There are all sorts of names given to sky objects, and they usually relate to some object or thing on earth. The names sometimes stick but are often forgotten. When we spend time teaching children and teachers about the created heavens, we do an exercise in the sky. Each one picks a pattern of stars, draws the pattern to study it, and comes up with a name for their very own constellation. Like many names for sky objects over the centuries, they, too, will be forgotten. But the exercise causes a little one to remember what he or she has seen. They don’t forget it.
So a few weeks ago my lovely wife and I observed and sketched a well known object. I did it the first night, but she wanted to go back to the object and sketch it the next night. We both observed a small color screen, which was displaying the output of an astro-video camera that was put in place of an eyepiece on an eight inch telescope. The object has a name but we gave it another. Since we did a pair of observations, we named it “Rings for Each Other.” This planetary nebula is a soft ring of green with a little blue–almost like a soft ring of colored cotten that you could stick your finger through. In real size it is huge and shows the results of a stellar-scale explosion. But now we won’t forget it because it reminds us of exchanged rings or a sign of our commitment to each other. But the object is also the result of a stellar explosion, so it is a picture of the temporary and unstable universe that is winding down according to the biblical view that we hold. So the object and our observation also remind us of God’s grace over us while we live. We won’t live forever on this earth. But while we live, we can enjoy our commitment to each other and sample of His riches and grace, not forgetting that His commitment to us will keep us for life eternal when this life on earth is done.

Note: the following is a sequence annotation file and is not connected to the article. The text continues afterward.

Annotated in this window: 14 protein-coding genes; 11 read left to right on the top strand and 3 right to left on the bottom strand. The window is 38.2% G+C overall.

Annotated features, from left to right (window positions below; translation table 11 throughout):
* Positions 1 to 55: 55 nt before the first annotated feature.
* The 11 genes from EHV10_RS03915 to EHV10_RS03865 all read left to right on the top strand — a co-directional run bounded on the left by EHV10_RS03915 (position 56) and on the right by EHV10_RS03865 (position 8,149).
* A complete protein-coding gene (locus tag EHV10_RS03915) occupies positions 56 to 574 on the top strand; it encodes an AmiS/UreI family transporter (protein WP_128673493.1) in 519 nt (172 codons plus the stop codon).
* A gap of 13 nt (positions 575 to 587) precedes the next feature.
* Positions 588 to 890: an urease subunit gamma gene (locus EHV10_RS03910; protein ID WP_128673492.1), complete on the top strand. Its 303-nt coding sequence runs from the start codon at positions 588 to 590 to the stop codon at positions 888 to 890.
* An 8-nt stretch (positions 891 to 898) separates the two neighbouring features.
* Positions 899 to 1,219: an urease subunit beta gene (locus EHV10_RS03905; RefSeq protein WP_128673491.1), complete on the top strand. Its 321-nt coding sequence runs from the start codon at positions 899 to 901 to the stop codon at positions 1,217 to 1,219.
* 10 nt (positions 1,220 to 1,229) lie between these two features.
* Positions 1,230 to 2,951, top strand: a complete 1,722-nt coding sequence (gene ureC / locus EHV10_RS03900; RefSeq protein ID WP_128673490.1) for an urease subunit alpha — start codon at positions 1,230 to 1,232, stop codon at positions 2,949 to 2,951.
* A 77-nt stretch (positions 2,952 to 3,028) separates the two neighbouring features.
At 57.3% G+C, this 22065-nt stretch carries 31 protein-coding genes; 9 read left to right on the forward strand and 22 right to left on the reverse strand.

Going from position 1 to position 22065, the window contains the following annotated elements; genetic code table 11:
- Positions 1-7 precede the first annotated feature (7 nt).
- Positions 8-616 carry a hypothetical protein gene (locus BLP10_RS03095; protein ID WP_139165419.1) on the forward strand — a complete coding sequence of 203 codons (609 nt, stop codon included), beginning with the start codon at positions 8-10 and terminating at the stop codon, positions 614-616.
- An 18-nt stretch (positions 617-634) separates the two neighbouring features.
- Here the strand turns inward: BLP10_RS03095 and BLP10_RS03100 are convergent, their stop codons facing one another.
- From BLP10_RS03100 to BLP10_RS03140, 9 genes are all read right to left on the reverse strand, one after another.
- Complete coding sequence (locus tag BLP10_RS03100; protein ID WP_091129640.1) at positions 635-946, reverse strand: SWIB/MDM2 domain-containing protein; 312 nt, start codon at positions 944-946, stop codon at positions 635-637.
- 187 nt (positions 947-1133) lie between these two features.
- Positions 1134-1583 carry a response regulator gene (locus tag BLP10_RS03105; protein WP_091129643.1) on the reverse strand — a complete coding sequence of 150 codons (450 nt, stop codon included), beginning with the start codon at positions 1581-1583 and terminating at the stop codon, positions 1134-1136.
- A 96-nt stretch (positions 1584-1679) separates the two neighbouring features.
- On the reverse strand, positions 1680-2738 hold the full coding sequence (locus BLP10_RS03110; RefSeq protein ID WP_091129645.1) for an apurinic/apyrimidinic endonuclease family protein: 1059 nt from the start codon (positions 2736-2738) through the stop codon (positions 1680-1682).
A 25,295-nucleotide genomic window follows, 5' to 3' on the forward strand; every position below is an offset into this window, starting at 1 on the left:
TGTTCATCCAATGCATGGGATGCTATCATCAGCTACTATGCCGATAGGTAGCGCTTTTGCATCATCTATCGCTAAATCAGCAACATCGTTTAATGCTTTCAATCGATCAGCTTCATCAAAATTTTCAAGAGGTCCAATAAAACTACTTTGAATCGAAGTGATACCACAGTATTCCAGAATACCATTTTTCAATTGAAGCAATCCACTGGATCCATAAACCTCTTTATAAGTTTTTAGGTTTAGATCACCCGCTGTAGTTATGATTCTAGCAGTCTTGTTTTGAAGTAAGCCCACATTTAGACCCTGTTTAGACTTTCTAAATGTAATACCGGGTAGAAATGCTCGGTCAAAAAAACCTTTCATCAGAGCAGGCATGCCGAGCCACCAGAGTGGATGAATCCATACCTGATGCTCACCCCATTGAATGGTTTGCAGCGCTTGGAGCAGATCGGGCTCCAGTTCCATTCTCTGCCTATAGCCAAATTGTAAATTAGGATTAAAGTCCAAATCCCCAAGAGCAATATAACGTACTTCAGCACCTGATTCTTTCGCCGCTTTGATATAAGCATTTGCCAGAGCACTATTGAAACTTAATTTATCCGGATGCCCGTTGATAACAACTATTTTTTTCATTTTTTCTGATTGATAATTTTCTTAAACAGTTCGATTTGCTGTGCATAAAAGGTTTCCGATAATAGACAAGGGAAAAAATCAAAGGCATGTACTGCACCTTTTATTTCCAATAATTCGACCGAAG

“For this is the will of my Father, that everyone who looks on the Son and believes in him should have eternal life, and I will raise him up on the last day.” John 6:40